It’s a coincidence that the first thing I taste in Hey Donna, Rathmines’ newest squeeze, is a mushroom so flavourful and meaty that it actually brings forth the memory of a burger cooked to the delicious realm of the Maillard reaction. It strikes me as a coincidence because Hey Donna used to be Jo’Burger.
Joe Macken brought us Jo’Burger before gourmet burgers were even a thing in Dublin back in 2007, and put the craic in pop-up restaurants when he launched Crackbird back in 2011. Hey Donna is Jo’Burger all grown up. “I realised I had to change Jo’Burger as a company. It’s ten years old and people are eating different foods and trying different things. I’m ten years older too, and Hey Donna’s menu is what I want to eat these days.”
Macken took flavour inspiration from Beirut in Lebanon, Siem Reap in Cambodia, Seoul in South Korea and Sydney in Australia. He even got graphic designer Emily Flynn to design a shape that reflected this flavour line on the map; it’s the squiggle (and, yes, that is the technical design term) on Hey Donna’s identity. Overlay it on the right map and you’ll see it starts in Rathmines and finishes in Sydney, stopping at the other three flavour inspirations on the way. “Seoul is the funk that we have in all our restaurants, while Siem Reap is the bright sauces,” says Joe. “We take flavours and move them around.”
The menu is designed for sharing and has a welcome emphasis on vegetables. We can taste the influence of Beirut in the tahini doused roasted carrots, topped with a hazelnut and carrot top pesto (€8.50). A large bowl of Dunany spelt, grilled radicchio, almonds, grapes, honey and Boyne Valley Blue (€9) is almost perfect though I would question the addition of the grapes. They take away a little attention from that fabulous grilled radicchio, and the more local ingredients of spelt and blue cheese don’t actually need any help from their imported pal; they’ve got this.
Short ribs with a red pepper gravy (€17) arrive on a sharing plate alongside our berber spiced lamb chops (€14). The beef ribs arrive on the bone and Joe pulls them off with a fork at the table for us. Both ribs and chops are divine: tender and full of flavour. We get a few little sauces on the side including a NSFW garlic toum (€2.50, an outrageously good thick garlic paste), a green chilli zhug (€2.50, akin to a chimichurri) and a chilli and nut rayu (€3, “I totally stole that from Katie Sanderson – I called her up and asked for her permission though” Joe points out, with a cheeky grin).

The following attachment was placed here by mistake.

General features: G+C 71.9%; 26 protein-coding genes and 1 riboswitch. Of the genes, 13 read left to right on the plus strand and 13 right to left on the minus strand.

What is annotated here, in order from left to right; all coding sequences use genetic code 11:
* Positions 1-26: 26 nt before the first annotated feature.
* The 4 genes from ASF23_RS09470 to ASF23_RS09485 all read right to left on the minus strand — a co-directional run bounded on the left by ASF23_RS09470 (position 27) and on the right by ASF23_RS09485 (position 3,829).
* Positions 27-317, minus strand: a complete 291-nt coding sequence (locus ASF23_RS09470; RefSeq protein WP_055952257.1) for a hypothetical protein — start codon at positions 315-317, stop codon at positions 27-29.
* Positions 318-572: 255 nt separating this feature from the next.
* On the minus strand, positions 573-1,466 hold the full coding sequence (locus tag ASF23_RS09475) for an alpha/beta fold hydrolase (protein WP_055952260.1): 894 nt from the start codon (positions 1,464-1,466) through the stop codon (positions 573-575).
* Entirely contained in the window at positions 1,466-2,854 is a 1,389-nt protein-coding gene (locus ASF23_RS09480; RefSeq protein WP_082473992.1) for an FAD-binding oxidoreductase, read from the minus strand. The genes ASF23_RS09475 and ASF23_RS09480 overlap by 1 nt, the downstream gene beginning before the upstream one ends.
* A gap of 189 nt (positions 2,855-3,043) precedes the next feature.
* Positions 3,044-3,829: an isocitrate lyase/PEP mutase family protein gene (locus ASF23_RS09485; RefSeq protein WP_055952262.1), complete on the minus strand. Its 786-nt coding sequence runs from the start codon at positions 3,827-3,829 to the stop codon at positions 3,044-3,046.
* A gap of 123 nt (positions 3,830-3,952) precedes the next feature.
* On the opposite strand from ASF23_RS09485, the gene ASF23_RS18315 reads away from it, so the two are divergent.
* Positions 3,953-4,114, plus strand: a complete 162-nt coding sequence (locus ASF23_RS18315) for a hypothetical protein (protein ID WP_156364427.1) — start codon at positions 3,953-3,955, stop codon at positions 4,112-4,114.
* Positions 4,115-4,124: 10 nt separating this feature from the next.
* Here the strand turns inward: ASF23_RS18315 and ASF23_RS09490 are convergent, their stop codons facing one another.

That meaty King Mushroom (€4.50) was a special of the day and got its yumminess from a caramelised fish sauce. Also on special were large grilled green biber peppers (€5), which were a bit of a thrill to eat. Would the next mouthful be home to a hot spot on the pepper or would we get away with just a moderate blast of chilli heat? Delish. Dessert comes in the form of the Whip du Jour (€7.95), a whipped yogurt put through a catering cream whipper, topped with a squirt of baked apple syrup, a sprinkling of Iranian pistachios and a tablespoon of crushed amaretti biscuits. There is a Joe Macken flair to this as it’s all put together at the table.
On cocktail duty is Nicki Connolly, who has worked across Joe’s restaurants for years. Conolly is an award-winning mixologist and has designed menus in other restaurants in Dublin, too, including The Yarn by Elaine Murphy. We drink a thyme enhanced lemonade (€3), a chilli infused tequila with jasmine and lime (€10.50), a whiskey, fig and plum shrub with Connolly’s grenadine (€10) and kraken spiced rum with date syrup and orange bitters (€11). They are as good as they sound.
Our bill comes to a total of €111.95. Joe wraps up all of our leftovers and sends us home with them with strict instructions for our breakfast the following day: fry up that leftover pitta, soaked in the juices of beef rib until crispy and then crack a few eggs into the pan, scrambling them lightly. It did make a divine breakfast, just as Joe had promised. “Unless people lick their plates clean,” he says, “we encourage everyone to take home their leftovers and give them little tips on what to do with them. That means if customers over order, it’s no big deal, and we can reduce the amount of food waste in the restaurant.”
This is the best food that Joe Macken has brought to us yet. He has plans to roll out the Hey Donna model, once it’s found its feet in Rathmines, but Jo’Burger Town, Crackbird and Skinflint will all stay where they are, doing their own thing. As their tagline goes, Hey Donna is for mates, dates and yadda yadda. It’s a spot to eat really well, drink good wine and cocktails and relax. And there isn’t a burger bun in sight.
All day dining, no reservations
137 Rathmines Road Lower
Words: Aoife McElwain
Photo: Killian Broderick